It seemed that everyone had an opinion as to what would make a good name, with many suggestions made with tongue firmly in cheek. One wag sent in the following suggestions: Church of St. Nicholas: where every Sunday is Christmas Day, Church of St. Henry VIII: special outreach ministry to marriages in trouble, Church of All Saints: don?t want to play favorites, and Church of St. Caspar: where the Holy Ghost is friendly. Another person made the contribution of Church of the Confused.

Not all the suggestions were humorous. All Soul’s was suggested as was Church of the Living Word, King of Kings Church and the Oglethorpe Community Church, which I knew I could never pronounce. Two of my suggestions, Resurrection and St. Columba’s were shot down, with the latter name coming in for special criticism. Various respondents wrote, “It sounds like that guy, Peter Faulk.” “It’s too cute for Columbia County.” “It sounds like a yogurt place.”

However, the clear favorite was Church of the Holy Comforter, even if one respondent said it “sounds like a goose down comforter.” One person who selected Holy Comforter as their preferred name said, “This name makes me think about coming into the peace, love and joy of the presence of the Lord.” This is what we wanted for our church and this became our name. We want to be that place where you can come into the peace, love and joy of the presence of the Lord. But more importantly, we want to be people who carry those attributes out into the world to continue our ministry.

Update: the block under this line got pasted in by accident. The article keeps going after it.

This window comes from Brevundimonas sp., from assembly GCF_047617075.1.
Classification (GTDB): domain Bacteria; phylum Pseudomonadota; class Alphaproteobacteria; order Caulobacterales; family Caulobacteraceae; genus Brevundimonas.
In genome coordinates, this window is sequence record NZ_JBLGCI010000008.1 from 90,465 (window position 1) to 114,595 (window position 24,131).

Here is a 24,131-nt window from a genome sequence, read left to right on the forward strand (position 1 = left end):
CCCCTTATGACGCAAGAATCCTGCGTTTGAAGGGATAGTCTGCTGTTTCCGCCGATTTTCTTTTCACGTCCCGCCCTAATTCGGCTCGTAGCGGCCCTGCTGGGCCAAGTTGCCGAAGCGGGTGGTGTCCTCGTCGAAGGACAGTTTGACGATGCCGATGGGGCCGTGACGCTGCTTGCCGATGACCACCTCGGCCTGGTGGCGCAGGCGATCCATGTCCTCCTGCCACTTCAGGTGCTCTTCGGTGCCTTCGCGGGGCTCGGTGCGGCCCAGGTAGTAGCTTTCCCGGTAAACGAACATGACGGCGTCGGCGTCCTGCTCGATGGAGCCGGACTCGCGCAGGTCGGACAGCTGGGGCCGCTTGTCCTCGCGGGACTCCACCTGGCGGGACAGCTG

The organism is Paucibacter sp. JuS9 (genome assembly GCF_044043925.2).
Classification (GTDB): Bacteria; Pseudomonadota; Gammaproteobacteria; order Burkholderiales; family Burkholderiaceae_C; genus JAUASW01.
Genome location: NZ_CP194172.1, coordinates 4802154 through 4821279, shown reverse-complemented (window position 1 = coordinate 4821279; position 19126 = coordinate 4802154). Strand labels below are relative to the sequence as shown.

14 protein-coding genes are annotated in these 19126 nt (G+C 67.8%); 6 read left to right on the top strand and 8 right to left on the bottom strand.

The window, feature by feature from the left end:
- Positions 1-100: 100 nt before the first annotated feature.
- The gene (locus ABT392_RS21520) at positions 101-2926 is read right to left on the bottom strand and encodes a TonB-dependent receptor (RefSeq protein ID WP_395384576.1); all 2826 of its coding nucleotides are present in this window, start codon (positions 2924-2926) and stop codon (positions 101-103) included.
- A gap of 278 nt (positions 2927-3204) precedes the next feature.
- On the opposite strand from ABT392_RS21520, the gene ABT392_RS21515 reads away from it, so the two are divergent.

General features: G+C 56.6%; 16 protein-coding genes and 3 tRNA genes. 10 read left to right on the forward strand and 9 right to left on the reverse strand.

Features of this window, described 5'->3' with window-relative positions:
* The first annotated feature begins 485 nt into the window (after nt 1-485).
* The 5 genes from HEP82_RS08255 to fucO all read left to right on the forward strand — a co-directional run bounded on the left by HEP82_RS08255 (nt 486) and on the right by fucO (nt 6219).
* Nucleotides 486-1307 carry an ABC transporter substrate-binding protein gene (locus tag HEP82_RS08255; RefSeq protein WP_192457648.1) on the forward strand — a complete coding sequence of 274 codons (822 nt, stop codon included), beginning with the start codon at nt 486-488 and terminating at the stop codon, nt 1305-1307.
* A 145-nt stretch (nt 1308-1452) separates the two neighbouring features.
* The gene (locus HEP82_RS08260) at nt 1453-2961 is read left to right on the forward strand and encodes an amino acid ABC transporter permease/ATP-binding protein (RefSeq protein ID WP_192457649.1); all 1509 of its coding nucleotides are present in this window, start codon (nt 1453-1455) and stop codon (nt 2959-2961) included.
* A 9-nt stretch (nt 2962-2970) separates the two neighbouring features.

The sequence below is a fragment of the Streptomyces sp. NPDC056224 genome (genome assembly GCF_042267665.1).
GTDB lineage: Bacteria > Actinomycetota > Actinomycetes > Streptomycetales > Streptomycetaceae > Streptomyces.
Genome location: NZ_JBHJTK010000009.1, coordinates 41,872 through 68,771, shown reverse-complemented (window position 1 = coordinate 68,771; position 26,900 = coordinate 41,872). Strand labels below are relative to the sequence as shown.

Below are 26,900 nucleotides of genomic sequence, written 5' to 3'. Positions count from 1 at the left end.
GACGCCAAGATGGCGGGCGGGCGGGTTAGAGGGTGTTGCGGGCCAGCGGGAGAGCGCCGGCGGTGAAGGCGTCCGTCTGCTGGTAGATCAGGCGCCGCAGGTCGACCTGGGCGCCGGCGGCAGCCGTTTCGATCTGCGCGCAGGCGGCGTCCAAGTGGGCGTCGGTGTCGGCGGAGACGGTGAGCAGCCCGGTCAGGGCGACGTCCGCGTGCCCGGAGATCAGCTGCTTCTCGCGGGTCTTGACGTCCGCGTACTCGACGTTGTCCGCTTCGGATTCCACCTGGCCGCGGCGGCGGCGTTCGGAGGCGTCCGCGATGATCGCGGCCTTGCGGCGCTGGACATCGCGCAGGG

St. Paul writes about it in one of his letters to Corinth. He says, “Through us, he brings knowledge of Christ. Everywhere we go, people breathe in the exquisite fragrance. Because of Christ, we give off a sweet scent rising to God.” You know what that’s like? It?s like walking into a warm kitchen where fresh bread is just coming out of the oven, making your mouth water. You just have to have some. When people encounter Jesus in us, we should be having the same effect. I want what you have; how can I get it? And then you introduce them to Jesus and tell them of their true identify and maybe even bring them to this place as a way of remembering who they are.